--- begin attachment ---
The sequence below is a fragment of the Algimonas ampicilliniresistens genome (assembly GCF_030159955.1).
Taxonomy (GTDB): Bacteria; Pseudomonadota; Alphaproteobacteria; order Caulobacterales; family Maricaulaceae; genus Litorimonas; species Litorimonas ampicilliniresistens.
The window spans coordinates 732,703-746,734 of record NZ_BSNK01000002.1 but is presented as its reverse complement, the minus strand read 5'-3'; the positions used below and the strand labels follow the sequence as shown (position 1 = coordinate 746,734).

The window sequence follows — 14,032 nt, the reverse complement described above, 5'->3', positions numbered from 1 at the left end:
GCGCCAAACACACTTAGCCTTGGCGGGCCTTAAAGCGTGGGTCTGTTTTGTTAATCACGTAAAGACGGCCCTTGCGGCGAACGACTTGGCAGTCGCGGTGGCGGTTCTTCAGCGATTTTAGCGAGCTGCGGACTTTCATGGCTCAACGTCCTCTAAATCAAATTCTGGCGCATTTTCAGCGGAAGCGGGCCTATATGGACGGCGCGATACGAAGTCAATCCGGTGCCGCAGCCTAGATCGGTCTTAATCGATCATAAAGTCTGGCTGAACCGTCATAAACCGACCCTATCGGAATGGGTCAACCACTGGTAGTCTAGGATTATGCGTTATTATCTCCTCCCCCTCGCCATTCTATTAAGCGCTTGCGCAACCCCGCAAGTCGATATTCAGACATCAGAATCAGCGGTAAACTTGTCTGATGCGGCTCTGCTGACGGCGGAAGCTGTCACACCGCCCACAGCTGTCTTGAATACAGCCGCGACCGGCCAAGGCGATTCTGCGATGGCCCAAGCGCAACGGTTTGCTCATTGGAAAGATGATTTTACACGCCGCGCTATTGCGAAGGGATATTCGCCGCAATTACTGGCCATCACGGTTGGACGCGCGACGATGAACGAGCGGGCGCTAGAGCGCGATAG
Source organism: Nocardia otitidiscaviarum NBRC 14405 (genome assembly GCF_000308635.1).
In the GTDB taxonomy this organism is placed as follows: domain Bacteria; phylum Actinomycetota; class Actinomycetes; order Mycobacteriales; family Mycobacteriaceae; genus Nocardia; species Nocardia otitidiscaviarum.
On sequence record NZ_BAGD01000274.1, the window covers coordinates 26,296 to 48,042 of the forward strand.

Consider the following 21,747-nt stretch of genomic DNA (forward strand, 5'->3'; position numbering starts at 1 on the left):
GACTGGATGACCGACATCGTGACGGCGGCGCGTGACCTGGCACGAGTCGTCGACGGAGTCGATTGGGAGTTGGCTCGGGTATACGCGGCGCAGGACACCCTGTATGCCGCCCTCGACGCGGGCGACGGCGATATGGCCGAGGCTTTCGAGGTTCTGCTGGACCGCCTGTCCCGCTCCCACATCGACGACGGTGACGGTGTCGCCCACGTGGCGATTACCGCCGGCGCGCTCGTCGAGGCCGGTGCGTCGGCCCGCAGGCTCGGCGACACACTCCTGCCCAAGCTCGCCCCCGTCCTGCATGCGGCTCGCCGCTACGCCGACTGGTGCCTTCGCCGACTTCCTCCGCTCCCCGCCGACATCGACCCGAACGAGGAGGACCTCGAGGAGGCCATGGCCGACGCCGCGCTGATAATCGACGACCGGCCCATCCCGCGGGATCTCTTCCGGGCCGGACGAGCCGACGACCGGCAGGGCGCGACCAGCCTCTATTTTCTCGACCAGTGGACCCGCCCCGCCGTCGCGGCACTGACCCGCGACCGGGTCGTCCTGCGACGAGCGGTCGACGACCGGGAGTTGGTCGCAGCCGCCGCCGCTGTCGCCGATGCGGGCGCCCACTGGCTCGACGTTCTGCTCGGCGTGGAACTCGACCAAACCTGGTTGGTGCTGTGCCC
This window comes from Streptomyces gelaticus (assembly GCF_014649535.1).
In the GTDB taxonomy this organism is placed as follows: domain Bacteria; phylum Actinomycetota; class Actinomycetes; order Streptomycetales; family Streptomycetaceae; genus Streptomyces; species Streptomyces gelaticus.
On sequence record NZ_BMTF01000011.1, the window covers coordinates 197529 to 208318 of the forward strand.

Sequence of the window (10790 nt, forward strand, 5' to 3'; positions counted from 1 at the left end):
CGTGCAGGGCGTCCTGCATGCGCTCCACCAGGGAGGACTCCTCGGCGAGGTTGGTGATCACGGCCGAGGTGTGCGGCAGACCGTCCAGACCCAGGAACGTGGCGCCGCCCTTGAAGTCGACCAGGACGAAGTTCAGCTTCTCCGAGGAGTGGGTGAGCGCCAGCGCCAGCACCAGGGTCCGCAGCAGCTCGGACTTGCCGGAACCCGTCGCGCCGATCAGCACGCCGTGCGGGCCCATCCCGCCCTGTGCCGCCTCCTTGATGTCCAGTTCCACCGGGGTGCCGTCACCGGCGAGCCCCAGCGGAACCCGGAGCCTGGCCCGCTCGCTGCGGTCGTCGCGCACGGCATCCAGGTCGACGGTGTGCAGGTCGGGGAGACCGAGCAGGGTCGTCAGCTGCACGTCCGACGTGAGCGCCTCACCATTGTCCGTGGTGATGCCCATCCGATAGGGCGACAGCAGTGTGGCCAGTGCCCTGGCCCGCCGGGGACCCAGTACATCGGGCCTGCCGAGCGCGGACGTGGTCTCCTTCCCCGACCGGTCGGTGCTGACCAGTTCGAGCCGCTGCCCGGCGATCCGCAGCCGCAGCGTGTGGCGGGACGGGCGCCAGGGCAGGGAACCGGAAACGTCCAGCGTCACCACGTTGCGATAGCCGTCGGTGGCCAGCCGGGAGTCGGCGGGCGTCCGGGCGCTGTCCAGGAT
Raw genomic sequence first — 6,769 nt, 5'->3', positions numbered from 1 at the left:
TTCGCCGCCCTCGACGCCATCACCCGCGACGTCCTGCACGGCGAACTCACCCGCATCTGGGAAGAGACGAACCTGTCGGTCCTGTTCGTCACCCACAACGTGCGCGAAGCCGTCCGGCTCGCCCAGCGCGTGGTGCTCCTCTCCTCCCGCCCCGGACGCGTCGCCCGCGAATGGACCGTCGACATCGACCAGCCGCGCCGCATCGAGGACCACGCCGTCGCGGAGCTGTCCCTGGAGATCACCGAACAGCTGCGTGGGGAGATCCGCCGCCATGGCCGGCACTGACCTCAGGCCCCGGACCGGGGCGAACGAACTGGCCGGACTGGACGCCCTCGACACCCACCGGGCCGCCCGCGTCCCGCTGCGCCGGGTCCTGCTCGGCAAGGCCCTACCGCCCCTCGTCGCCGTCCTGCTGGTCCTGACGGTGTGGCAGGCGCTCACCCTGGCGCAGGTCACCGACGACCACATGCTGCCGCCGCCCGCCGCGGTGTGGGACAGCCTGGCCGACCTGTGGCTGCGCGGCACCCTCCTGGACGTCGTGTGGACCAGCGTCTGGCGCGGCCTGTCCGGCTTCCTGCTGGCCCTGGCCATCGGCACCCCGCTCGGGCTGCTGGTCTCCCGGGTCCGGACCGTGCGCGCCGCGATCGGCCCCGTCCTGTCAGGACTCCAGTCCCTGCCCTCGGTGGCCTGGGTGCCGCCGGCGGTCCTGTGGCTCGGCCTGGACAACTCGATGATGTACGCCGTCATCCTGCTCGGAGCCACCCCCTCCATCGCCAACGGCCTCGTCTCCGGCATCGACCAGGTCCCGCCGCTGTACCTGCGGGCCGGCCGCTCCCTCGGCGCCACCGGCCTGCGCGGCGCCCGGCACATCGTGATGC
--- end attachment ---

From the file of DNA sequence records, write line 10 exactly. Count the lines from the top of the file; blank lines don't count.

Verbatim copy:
GACTGGATGACCGACATCGTGACGGCGGCGCGTGACCTGGCACGAGTCGTCGACGGAGTCGATTGGGAGTTGGCTCGGGTATACGCGGCGCAGGACACCCTGTATGCCGCCCTCGACGCGGGCGACGGCGATATGGCCGAGGCTTTCGAGGTTCTGCTGGACCGCCTGTCCCGCTCCCACATCGACGACGGTGACGGTGTCGCCCACGTGGCGATTACCGCCGGCGCGCTCGTCGAGGCCGGTGCGTCGGCCCGCAGGCTCGGCGACACACTCCTGCCCAAGCTCGCCCCCGTCCTGCATGCGGCTCGCCGCTACGCCGACTGGTGCCTTCGCCGACTTCCTCCGCTCCCCGCCGACATCGACCCGAACGAGGAGGACCTCGAGGAGGCCATGGCCGACGCCGCGCTGATAATCGACGACCGGCCCATCCCGCGGGATCTCTTCCGGGCCGGACGAGCCGACGACCGGCAGGGCGCGACCAGCCTCTATTTTCTCGACCAGTGGACCCGCCCCGCCGTCGCGGCACTGACCCGCGACCGGGTCGTCCTGCGACGAGCGGTCGACGACCGGGAGTTGGTCGCAGCCGCCGCCGCTGTCGCCGATGCGGGCGCCCACTGGCTCGACGTTCTGCTCGGCGTGGAACTCGACCAAACCTGGTTGGTGCTGTGCCC